Ditransitive verbs are verbs that take two objects: a direct object and an indirect object.
The direct object is typically the thing that is affected or acted upon by the verb, while the indirect object is usually the person or thing to whom or for whom the action is performed (check out the difference between direct and indirect objects if you are unsure).
The indirect object typically comes before the direct object in the sentence, though this is not always the case.
Ditransitive verbs are used when someone or something that is not the subject receives something due to the action of the verb.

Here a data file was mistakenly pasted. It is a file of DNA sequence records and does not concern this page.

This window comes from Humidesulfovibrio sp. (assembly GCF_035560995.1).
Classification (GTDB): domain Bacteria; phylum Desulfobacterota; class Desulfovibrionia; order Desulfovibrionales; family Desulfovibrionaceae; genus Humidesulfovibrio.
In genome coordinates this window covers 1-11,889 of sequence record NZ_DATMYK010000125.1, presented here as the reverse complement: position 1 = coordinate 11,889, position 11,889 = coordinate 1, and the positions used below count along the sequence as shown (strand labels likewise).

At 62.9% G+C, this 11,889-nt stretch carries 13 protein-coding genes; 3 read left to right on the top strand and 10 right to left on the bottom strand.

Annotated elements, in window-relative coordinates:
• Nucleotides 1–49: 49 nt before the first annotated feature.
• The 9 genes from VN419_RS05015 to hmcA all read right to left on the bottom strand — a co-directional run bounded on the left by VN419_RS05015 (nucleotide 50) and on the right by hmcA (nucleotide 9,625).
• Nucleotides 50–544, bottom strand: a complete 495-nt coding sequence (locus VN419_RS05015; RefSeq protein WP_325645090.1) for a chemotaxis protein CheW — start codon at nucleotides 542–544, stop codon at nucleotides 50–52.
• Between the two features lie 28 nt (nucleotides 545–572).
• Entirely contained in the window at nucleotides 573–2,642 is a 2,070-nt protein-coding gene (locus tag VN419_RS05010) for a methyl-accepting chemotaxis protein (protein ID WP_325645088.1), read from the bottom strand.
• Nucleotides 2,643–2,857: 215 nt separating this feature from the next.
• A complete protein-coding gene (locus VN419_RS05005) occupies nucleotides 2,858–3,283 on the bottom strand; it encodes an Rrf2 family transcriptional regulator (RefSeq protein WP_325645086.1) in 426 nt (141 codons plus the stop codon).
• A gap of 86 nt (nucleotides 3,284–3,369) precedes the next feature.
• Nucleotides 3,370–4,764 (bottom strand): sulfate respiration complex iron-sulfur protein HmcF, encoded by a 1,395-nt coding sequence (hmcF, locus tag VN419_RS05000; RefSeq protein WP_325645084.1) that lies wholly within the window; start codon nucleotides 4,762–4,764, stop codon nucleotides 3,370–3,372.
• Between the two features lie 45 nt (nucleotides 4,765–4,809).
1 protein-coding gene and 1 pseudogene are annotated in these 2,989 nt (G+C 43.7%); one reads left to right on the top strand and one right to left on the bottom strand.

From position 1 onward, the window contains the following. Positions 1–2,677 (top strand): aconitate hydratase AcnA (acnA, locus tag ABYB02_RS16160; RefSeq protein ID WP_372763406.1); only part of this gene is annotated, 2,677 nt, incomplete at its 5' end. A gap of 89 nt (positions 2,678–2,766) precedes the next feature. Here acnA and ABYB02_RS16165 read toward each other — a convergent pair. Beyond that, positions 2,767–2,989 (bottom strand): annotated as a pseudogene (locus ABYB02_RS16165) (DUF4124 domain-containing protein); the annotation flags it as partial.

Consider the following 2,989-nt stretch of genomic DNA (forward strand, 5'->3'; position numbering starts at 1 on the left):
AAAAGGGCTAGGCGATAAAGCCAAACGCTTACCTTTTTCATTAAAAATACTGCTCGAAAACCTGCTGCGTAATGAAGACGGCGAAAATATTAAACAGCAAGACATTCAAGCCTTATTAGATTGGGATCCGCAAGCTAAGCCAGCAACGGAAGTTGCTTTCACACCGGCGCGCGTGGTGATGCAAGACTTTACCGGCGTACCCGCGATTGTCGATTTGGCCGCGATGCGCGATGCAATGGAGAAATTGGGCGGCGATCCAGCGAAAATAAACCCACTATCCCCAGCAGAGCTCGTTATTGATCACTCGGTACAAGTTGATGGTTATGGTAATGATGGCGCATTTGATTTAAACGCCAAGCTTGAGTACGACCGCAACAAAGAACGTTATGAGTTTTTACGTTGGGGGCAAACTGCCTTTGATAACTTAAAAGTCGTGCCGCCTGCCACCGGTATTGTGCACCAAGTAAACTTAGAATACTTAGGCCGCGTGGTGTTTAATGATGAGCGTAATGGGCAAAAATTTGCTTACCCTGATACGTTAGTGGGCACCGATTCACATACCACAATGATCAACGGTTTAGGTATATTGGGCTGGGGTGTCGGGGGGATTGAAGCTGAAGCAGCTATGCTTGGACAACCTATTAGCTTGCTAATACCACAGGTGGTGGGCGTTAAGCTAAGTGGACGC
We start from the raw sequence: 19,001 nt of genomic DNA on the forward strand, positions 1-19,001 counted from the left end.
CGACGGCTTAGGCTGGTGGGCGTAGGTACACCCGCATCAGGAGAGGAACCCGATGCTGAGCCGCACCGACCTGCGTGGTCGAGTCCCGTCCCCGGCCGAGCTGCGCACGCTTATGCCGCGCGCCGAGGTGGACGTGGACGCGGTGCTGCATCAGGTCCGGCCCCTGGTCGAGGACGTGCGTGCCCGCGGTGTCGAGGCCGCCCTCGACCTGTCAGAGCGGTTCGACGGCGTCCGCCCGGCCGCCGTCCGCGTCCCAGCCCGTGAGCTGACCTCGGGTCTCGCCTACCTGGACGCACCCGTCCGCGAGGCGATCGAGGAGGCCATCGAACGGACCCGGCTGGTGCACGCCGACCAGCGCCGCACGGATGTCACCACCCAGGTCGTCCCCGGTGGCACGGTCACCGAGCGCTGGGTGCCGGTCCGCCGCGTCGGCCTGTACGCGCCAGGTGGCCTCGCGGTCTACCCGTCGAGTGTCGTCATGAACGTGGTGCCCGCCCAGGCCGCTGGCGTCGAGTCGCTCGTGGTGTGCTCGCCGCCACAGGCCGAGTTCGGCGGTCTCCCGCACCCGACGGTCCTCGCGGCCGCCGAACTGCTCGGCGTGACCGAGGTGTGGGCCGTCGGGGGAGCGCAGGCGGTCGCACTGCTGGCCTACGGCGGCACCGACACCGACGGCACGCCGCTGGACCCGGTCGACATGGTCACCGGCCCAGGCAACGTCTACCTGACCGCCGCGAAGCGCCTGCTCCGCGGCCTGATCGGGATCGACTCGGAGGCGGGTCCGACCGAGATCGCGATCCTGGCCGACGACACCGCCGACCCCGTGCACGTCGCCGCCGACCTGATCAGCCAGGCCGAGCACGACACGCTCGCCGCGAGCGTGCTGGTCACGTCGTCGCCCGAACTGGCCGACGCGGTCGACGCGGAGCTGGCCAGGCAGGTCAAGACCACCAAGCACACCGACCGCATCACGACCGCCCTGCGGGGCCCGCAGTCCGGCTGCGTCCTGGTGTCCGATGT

So the subject (I) lends the direct object (i.e. money) to the indirect object (the recipient i.e. the brother).
These are some common ditransitive verbs:
Remember that a verb will still be transitive if there is no indirect object:
Here are some examples of common ditransitive verbs and their direct and indirect objects:
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